BETHLEHEM -- President Donald Trump on Tuesday slammed those behind the Manchester attack as "evil losers" and reiterated his call to drive out terrorists.
"I extend my deepest condolences to those so terribly injured in this terrorist attack and to the many killed and the families, so many families, of the victims. We stand in absolute solidarity with the people of the United Kingdom," Trump said, in his first comment on the Monday night attack at a concert Manchester, England.
Monday's attack outside an Ariana Grande concert at Manchester Arena killed at least 22 people, including children, and was carried out by a lone suspect carrying a bomb, Manchester Police said.
While police believe the suspect was acting alone, investigations are ongoing to establish if he was part of a network.
Trump said: "So many young beautiful innocent people living and enjoying their lives murdered by evil losers in life. I won't call them monsters because they would like that term. They would think that's a great name. I will call them from now on losers because that's what they are."
"They're losers, and we'll have more of them, but they're losers, just remember that," he added.
Trump delivered his remarks alongside Palestinian Authority President Mahmoud Abbas in the West Bank city of Bethlehem, where the two men met to advance peace talks on the Israeli-Palestinian conflict. Abbas also expressed his "warm condolences" to the victims of the attack and to the British people.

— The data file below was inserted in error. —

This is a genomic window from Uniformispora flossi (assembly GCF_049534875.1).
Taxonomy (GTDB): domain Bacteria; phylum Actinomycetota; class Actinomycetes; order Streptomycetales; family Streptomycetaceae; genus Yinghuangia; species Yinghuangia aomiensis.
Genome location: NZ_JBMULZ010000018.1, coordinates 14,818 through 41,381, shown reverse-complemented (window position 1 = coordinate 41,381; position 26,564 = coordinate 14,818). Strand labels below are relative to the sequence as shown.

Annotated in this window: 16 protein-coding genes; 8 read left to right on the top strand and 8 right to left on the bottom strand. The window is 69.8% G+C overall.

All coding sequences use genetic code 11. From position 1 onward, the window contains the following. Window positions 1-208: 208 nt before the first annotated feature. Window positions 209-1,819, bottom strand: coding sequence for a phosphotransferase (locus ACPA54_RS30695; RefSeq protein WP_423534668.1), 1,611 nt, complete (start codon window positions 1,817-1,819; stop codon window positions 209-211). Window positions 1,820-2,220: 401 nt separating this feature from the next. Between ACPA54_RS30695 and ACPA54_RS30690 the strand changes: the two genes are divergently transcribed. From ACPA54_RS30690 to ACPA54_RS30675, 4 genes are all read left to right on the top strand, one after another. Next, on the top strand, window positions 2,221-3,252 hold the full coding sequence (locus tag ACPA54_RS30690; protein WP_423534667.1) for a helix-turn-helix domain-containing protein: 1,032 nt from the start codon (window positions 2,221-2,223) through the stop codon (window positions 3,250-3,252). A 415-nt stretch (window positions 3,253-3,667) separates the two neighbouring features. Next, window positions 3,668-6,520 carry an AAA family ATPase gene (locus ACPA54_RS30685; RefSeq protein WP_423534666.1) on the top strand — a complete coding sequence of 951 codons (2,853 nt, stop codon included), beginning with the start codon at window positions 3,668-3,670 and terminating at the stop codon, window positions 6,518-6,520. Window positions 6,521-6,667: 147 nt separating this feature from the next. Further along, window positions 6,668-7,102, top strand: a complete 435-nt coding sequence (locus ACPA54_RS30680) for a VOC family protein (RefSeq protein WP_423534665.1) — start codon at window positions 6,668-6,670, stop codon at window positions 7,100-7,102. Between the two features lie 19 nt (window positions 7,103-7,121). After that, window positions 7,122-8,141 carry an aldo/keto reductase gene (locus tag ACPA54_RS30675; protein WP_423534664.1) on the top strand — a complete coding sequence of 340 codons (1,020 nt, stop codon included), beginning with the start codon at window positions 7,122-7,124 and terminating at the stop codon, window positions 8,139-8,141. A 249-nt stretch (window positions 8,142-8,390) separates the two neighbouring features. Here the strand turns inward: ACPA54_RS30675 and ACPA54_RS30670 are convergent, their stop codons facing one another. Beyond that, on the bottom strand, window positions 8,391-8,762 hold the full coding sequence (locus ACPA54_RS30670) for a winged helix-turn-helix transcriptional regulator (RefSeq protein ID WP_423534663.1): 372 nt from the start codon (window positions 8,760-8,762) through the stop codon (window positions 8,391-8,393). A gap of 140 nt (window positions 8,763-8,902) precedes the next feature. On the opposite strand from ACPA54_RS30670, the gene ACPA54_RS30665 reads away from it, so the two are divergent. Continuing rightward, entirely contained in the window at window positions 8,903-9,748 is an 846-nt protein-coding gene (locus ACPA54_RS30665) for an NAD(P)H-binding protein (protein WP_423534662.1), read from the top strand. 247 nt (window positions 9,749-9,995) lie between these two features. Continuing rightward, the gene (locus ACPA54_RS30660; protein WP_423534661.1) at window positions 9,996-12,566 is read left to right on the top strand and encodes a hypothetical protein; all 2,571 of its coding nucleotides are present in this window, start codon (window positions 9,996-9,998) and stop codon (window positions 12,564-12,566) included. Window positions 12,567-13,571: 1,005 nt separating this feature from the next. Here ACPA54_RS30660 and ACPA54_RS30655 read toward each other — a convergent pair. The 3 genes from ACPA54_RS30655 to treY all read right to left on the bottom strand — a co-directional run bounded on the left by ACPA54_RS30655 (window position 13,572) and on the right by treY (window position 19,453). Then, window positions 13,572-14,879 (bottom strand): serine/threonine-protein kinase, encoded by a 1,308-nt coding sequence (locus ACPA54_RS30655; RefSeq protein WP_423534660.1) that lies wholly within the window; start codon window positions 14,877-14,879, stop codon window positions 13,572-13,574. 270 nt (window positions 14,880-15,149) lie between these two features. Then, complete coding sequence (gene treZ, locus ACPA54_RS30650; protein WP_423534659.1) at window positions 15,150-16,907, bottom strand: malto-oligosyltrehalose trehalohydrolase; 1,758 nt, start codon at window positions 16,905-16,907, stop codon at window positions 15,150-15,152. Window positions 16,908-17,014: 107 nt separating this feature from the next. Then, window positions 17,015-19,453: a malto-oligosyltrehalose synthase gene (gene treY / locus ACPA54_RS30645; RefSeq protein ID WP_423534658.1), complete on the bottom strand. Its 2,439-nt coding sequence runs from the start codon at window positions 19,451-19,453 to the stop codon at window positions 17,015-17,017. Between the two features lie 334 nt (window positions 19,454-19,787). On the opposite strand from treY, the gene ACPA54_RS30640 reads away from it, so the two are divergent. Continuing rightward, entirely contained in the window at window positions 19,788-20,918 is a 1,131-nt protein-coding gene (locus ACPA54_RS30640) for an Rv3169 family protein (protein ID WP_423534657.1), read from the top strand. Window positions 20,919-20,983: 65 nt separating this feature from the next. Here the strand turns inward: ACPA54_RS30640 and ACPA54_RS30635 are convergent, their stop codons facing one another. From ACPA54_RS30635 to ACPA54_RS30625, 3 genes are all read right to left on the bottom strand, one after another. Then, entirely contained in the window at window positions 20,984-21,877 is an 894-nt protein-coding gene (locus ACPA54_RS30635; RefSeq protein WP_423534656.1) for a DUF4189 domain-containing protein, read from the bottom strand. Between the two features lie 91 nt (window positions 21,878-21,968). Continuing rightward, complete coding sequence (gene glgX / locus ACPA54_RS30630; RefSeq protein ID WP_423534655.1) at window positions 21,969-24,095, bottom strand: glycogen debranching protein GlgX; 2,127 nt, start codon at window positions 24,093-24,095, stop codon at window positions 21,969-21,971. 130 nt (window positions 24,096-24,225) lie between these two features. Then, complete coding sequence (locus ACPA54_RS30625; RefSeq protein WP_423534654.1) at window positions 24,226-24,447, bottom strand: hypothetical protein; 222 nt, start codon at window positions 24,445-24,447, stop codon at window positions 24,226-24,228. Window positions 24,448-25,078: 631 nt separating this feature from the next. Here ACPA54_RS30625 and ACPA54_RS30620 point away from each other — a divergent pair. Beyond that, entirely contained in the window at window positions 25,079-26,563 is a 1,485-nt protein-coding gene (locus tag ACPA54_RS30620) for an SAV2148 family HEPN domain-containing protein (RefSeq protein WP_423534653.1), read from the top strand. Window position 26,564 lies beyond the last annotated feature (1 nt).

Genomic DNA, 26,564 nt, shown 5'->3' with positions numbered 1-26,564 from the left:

Trump called on all countries to unite in the fight against terrorism and proclaimed: "This wicked ideology must be obliterated."
"Our society can have no tolerance for this continuation of bloodshed. We cannot stand a moment longer for the slaughter of innocent people. And in today's attack it was mostly innocent children. The terrorists and extremists and those who give them aid and comfort must be driven out from our society forever," Trump said.
Trump spoke to British Prime Minister Theresa May about the attack, the White House said, expressing condolences and assistance on behalf of the US.
As many as 400 police were deployed overnight, Chief Constable Ian Hopkins said early Tuesday. He added that residents should expect to see more armed officers on the streets.
"The attacker, I can confirm, died at the arena. We believe the attacker was carrying an improvised explosive device, which he detonated, causing this atrocity," he said.
If confirmed as a terror incident, it would be the deadliest attack on British soil since the 2005 London bombings, which killed 52 people.